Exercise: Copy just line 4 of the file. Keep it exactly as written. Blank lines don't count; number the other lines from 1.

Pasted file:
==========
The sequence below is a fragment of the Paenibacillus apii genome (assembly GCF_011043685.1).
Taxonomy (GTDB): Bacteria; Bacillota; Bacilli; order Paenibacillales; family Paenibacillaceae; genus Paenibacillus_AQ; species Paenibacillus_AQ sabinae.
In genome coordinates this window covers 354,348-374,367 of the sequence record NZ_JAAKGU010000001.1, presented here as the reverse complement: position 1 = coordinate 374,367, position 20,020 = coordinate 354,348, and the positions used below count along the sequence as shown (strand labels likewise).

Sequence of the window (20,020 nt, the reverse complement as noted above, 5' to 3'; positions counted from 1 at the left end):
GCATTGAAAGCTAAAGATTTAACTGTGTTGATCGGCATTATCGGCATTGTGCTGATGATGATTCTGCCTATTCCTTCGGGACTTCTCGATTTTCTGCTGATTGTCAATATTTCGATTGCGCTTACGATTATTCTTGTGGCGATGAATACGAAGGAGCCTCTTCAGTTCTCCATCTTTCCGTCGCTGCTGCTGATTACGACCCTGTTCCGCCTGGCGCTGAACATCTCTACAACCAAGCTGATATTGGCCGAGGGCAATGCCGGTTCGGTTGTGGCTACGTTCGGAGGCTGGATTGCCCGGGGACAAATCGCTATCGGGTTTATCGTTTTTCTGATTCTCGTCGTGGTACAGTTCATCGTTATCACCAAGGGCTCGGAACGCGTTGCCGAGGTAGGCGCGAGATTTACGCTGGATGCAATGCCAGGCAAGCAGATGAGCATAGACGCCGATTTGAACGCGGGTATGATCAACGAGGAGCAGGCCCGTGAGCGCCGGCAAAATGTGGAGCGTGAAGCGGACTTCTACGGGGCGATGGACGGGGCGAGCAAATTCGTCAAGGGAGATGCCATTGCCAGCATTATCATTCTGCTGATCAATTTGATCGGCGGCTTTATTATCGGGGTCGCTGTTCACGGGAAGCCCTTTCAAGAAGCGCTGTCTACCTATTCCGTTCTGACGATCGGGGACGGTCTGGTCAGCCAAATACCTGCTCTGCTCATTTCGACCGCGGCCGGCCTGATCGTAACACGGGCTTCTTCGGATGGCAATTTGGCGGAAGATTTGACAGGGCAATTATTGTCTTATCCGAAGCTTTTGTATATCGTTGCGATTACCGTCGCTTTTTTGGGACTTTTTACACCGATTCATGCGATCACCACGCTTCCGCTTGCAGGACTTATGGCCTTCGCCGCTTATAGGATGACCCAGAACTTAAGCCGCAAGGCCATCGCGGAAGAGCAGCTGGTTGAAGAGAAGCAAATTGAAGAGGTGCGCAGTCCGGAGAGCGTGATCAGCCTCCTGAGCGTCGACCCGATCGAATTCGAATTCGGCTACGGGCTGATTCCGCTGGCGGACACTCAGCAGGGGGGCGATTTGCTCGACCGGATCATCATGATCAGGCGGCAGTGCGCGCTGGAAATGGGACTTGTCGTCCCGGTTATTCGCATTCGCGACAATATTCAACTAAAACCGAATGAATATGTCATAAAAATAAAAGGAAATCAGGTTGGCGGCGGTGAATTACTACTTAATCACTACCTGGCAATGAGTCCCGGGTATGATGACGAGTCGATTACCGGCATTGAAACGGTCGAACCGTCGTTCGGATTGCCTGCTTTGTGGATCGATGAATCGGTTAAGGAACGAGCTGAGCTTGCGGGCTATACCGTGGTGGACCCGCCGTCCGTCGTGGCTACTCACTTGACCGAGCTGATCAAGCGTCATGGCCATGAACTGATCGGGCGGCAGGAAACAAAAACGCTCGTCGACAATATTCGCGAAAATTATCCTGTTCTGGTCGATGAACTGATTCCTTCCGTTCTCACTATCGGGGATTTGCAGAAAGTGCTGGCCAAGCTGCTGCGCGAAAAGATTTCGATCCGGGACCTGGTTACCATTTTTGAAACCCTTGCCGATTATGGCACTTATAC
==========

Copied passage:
Sequence of the window (20,020 nt, the reverse complement as noted above, 5' to 3'; positions counted from 1 at the left end):